Criminal. Affirms convictions and aggregate 16-year sentence for Class B felony conspiracy to commit dealing in methamphetamine and Class D felony possession of chemical reagents or precursors with intent to manufacture controlled substances.

Corey Coleman v. State of Indiana (NFP)
49A02-1307-CR-594
Criminal. Affirms conviction of Class A misdemeanor invasion of privacy.

In re: the Grandparent Visitation of C.S.N.: Brooke Neuhoff v. Scott A. Ubelhor and Angela S. Ubelhor (NFP)
19A05-1311-MI-542
Miscellaneous. Stays trial court order granting visitation with minor child to parental grandparents and retains jurisdiction. Remands to the trial court with instructions to issue new findings and conclusions within 30 days. Grandparent visitation is suspended pending review.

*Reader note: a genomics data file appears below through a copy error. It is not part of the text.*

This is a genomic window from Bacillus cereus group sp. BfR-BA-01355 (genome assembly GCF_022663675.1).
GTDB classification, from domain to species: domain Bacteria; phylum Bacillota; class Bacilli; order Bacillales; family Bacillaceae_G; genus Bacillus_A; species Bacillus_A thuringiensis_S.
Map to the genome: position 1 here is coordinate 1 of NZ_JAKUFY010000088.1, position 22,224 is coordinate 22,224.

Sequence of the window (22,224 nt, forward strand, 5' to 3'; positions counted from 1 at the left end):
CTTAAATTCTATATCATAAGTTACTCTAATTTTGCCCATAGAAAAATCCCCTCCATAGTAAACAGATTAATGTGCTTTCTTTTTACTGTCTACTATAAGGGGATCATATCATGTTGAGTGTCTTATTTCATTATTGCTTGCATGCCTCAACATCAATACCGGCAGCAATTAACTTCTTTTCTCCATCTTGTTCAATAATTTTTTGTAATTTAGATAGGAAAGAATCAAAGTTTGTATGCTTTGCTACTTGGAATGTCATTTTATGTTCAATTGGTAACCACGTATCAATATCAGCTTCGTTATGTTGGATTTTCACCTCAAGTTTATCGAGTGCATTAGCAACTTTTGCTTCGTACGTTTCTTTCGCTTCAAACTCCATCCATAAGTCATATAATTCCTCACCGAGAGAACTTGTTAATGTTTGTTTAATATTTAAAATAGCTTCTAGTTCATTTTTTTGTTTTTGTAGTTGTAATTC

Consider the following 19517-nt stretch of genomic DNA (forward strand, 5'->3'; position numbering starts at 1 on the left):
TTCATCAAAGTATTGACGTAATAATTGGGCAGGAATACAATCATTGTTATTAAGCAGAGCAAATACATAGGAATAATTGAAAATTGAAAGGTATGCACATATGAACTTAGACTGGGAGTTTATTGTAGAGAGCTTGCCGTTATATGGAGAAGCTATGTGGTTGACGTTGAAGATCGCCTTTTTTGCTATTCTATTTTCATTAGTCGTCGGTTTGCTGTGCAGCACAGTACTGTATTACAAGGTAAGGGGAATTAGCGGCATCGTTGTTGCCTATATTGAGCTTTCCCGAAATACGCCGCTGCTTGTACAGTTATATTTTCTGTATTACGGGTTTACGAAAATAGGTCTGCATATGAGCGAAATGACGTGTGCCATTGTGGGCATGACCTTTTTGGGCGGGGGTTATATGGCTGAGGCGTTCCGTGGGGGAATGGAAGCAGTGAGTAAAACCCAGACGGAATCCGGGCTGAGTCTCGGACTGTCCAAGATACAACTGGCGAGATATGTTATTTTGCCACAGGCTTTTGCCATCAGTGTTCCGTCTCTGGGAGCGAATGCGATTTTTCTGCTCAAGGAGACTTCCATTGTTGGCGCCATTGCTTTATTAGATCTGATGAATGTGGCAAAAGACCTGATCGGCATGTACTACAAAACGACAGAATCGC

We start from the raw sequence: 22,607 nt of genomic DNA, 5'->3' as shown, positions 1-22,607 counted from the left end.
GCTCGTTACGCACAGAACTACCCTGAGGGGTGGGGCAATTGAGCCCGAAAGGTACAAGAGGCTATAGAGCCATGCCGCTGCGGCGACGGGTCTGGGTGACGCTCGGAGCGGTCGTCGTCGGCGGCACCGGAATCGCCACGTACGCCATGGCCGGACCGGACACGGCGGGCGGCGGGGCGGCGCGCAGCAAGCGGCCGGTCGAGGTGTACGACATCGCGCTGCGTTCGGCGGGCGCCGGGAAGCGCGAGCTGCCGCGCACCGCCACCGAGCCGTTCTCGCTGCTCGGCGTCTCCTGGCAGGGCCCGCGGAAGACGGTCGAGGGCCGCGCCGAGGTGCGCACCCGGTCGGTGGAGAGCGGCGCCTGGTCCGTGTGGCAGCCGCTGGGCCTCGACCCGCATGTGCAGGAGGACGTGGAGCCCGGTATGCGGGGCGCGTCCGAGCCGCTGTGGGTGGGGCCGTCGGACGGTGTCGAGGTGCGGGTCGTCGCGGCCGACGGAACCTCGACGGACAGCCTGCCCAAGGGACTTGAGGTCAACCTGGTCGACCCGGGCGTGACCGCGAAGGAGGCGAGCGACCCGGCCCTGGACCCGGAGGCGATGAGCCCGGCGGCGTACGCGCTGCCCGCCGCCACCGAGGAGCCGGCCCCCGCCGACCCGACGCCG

Shawna Gallagher v. Jacob Gallagher (NFP)
37A03-1308-DR-342
Domestic. Reverses order modifying physical custody of minor children in favor of father, Jacob Gallagher, finding the trial court erred because there was no substantial change in circumstance.

In re: the Marriage of: Carrie A. Chapman v. Stephen L. Chapman (NFP)
02A05-1307-DR-343
Domestic. Affirms award of child support.

The Indiana Supreme Court and  Tax Court issued no opinions by IL deadline Friday. The 7th Circuit Court of Appeals issued no Indiana opinions by IL deadline Friday.
 

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  1. He TIL team,please zap this comment too since it was merely marking a scammer and not reflecting on the story. Thanks, happy Monday, keep up the fine work.

  2. You just need my social security number sent to your Gmail account to process then loan, right? Beware scammers indeed.